We believe that the value of our observations to date are to re-emphasise the importance of intensive and interdisciplinary assessment of giant pandas - behaviourally and physiologically, as well as among individuals. We have only begun to 'mine' the amount of information that is needed to optimise captive habitats which, in turn, will maximise health and reproduction. This chapter has provided some tantalising evidence that the giant panda is indeed sensitive to its environment. It definitely reacts to acute disruptions, but as yet we have only a limited understanding ofthe impact on psychological and physiological well-being, acutely or long term. Yet it is possible using a combination of tools and approaches described in this chapter to address this topic experimentally. At the same time, it is obvious that highly detailed monitoring will be necessary to identify explicit causes and effects. Resulting data will be highly valued by captive managers, allowing them to design or recreate (e.g. through enrichment) ex situ environments that promote naturalistic behaviours and reproductive functions. Additionally, close tracking through the use of both keepers and researchers, armed with systematic data collection protocols, will allow the earliest possible detection of illness for treatment.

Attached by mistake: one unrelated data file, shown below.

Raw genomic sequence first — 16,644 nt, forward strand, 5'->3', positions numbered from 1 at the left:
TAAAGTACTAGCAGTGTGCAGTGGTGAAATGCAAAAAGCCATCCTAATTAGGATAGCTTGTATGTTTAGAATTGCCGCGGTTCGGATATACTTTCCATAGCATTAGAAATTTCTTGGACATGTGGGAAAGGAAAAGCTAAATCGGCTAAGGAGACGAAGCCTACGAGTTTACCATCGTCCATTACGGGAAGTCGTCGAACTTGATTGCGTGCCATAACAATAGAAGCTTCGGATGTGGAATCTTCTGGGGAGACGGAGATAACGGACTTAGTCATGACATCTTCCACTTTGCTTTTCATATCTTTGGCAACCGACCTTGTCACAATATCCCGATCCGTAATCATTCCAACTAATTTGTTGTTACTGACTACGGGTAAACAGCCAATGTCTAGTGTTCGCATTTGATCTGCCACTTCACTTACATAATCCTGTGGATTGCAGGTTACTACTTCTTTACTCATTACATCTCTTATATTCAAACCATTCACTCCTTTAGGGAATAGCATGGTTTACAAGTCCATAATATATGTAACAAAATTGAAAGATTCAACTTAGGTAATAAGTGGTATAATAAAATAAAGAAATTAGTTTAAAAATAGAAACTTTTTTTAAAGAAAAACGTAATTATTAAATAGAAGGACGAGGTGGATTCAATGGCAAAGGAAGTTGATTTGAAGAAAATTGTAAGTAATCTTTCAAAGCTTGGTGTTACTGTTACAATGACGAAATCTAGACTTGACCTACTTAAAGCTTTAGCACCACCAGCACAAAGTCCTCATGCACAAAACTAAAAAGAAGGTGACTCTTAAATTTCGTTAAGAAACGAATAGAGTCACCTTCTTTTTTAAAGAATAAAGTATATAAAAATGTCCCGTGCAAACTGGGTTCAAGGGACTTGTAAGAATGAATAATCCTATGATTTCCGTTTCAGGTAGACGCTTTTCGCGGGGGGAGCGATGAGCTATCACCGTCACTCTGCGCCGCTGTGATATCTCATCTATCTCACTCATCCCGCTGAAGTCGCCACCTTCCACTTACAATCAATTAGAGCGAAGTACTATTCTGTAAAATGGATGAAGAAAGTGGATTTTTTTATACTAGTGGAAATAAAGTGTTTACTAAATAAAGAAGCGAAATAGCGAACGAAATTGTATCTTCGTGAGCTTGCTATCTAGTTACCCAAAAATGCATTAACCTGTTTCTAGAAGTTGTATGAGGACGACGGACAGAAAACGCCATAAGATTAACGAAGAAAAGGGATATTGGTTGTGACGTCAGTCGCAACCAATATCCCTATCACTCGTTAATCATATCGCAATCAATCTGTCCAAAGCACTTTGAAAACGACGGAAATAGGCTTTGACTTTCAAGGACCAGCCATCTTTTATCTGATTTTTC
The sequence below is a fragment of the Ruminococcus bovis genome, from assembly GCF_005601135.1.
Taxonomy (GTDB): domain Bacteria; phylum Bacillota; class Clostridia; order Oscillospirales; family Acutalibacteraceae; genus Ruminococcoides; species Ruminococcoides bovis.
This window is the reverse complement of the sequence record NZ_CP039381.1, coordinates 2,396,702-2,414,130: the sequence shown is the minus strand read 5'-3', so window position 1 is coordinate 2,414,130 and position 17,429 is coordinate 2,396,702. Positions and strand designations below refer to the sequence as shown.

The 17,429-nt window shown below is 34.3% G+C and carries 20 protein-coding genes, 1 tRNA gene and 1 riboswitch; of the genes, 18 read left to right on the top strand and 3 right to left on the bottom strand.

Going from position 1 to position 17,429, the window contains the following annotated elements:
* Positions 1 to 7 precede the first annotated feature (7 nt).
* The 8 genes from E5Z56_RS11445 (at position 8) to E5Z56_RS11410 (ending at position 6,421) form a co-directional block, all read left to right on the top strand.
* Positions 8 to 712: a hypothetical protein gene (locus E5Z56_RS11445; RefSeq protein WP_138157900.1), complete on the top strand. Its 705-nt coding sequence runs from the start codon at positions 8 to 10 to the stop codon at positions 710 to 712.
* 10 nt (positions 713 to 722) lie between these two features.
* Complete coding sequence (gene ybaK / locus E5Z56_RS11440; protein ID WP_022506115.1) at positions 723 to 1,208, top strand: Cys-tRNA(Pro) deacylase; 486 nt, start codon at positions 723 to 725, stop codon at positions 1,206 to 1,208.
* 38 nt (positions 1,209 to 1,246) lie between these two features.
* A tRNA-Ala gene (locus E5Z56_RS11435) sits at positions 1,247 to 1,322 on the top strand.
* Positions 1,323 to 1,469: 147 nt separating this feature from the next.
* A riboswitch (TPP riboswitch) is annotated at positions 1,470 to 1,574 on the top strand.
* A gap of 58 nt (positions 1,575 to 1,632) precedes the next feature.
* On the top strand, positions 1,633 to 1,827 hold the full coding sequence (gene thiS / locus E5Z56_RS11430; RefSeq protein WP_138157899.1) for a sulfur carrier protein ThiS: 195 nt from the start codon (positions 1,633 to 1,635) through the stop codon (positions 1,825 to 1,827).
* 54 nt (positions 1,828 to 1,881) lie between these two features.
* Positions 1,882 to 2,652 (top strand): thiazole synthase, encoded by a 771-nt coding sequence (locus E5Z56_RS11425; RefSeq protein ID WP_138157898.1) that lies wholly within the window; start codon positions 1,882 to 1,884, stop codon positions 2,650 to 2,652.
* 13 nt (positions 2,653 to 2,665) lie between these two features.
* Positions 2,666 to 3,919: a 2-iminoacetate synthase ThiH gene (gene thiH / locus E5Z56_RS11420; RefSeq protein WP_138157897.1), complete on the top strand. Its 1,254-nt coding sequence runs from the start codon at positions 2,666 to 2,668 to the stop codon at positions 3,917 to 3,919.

Finally, we predict that stress-related studies of giant pandas living in captivity will have application to studying and conserving wild counterparts. A final example is recent work in our laboratory that has addressed the impact of a radiotelemetry collar placed on a giant panda. For years, controversy has swirled in China about radiocollars being problematic for free-living pandas. Without substantive evidence to the contrary, the central government now bans radiocollars on wild giant pandas, which greatly compromises ecological studies of, for example, movement and foraging activities. To begin to generate real, quantifiable data, we immobilised and fitted four giant pandas at the Wolong ex situ facility with standard radiocollars (Durnin et al, 2004). Behaviours and daily urine samples (for glucocorticoid assessments) were measured for two weeks before and two weeks after collar placement. Despite intensive monitoring, we observed no differences between the control (pre-collar) and treatment (post-collar) interval in any of the observed behaviours or in hormonal profiles or concentrations. The 'absence of stress' after anaesthesia and collar placement offers potentially important new information to decision-making authorities in China. These specific results could be critical in helping to consider lifting the current moratorium on radiocollaring wild giant pandas, a policy that hinders obtaining crucial knowledge about wild populations and individuals. Lastly, it may be that these types of study could also eventually play a role in identifying and remediating a growing list of potential stressors that may well be influencing giant pandas in nature. Many anthropogenic activities, ranging from pollutants, traffic noise and ecotourism to research and conservation activities themselves, may activate stress response systems in wild animals, negatively affecting population fitness (Hofer & East, 1998). It is our hope that these research methods can eventually be adapted for evaluating and managing stress in wild living giant pandas.
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